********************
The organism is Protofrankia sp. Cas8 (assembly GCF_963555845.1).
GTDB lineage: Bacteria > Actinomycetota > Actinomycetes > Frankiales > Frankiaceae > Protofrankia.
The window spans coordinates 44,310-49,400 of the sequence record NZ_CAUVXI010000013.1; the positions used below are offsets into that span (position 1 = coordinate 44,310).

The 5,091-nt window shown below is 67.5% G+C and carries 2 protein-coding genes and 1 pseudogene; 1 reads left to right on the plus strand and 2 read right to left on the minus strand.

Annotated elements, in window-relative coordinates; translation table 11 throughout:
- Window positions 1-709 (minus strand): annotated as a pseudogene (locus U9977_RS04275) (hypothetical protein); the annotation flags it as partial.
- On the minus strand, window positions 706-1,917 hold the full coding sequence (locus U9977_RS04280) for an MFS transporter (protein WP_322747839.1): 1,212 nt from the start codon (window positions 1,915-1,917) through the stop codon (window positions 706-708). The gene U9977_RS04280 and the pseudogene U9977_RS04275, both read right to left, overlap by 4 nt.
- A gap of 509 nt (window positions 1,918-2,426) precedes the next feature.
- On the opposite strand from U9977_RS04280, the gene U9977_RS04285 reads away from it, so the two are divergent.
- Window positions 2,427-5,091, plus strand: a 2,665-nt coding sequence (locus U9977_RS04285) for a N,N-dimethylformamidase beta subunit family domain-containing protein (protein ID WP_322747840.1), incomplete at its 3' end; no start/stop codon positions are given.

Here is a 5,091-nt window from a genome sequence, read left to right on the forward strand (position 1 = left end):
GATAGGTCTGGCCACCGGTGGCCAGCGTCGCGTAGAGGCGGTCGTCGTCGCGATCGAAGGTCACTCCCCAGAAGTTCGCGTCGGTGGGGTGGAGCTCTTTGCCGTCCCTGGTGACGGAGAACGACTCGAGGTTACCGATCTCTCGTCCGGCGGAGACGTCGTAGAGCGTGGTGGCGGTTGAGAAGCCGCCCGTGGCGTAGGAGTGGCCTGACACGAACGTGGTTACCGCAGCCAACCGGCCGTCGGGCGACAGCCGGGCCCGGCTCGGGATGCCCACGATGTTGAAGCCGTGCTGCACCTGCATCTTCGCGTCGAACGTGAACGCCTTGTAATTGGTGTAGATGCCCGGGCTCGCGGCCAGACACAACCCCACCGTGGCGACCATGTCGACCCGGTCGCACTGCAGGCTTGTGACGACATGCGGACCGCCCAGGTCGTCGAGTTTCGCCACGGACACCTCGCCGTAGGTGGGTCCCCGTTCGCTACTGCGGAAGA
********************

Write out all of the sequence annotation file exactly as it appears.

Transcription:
The organism is Protofrankia sp. Cas8 (assembly GCF_963555845.1).
GTDB lineage: Bacteria > Actinomycetota > Actinomycetes > Frankiales > Frankiaceae > Protofrankia.
The window spans coordinates 44,310-49,400 of the sequence record NZ_CAUVXI010000013.1; the positions used below are offsets into that span (position 1 = coordinate 44,310).

The 5,091-nt window shown below is 67.5% G+C and carries 2 protein-coding genes and 1 pseudogene; 1 reads left to right on the plus strand and 2 read right to left on the minus strand.

Annotated elements, in window-relative coordinates; translation table 11 throughout:
- Window positions 1-709 (minus strand): annotated as a pseudogene (locus U9977_RS04275) (hypothetical protein); the annotation flags it as partial.
- On the minus strand, window positions 706-1,917 hold the full coding sequence (locus U9977_RS04280) for an MFS transporter (protein WP_322747839.1): 1,212 nt from the start codon (window positions 1,915-1,917) through the stop codon (window positions 706-708). The gene U9977_RS04280 and the pseudogene U9977_RS04275, both read right to left, overlap by 4 nt.
- A gap of 509 nt (window positions 1,918-2,426) precedes the next feature.
- On the opposite strand from U9977_RS04280, the gene U9977_RS04285 reads away from it, so the two are divergent.
- Window positions 2,427-5,091, plus strand: a 2,665-nt coding sequence (locus U9977_RS04285) for a N,N-dimethylformamidase beta subunit family domain-containing protein (protein ID WP_322747840.1), incomplete at its 3' end; no start/stop codon positions are given.

Here is a 5,091-nt window from a genome sequence, read left to right on the forward strand (position 1 = left end):
GATAGGTCTGGCCACCGGTGGCCAGCGTCGCGTAGAGGCGGTCGTCGTCGCGATCGAAGGTCACTCCCCAGAAGTTCGCGTCGGTGGGGTGGAGCTCTTTGCCGTCCCTGGTGACGGAGAACGACTCGAGGTTACCGATCTCTCGTCCGGCGGAGACGTCGTAGAGCGTGGTGGCGGTTGAGAAGCCGCCCGTGGCGTAGGAGTGGCCTGACACGAACGTGGTTACCGCAGCCAACCGGCCGTCGGGCGACAGCCGGGCCCGGCTCGGGATGCCCACGATGTTGAAGCCGTGCTGCACCTGCATCTTCGCGTCGAACGTGAACGCCTTGTAATTGGTGTAGATGCCCGGGCTCGCGGCCAGACACAACCCCACCGTGGCGACCATGTCGACCCGGTCGCACTGCAGGCTTGTGACGACATGCGGACCGCCCAGGTCGTCGAGTTTCGCCACGGACACCTCGCCGTAGGTGGGTCCCCGTTCGCTACTGCGGAAGA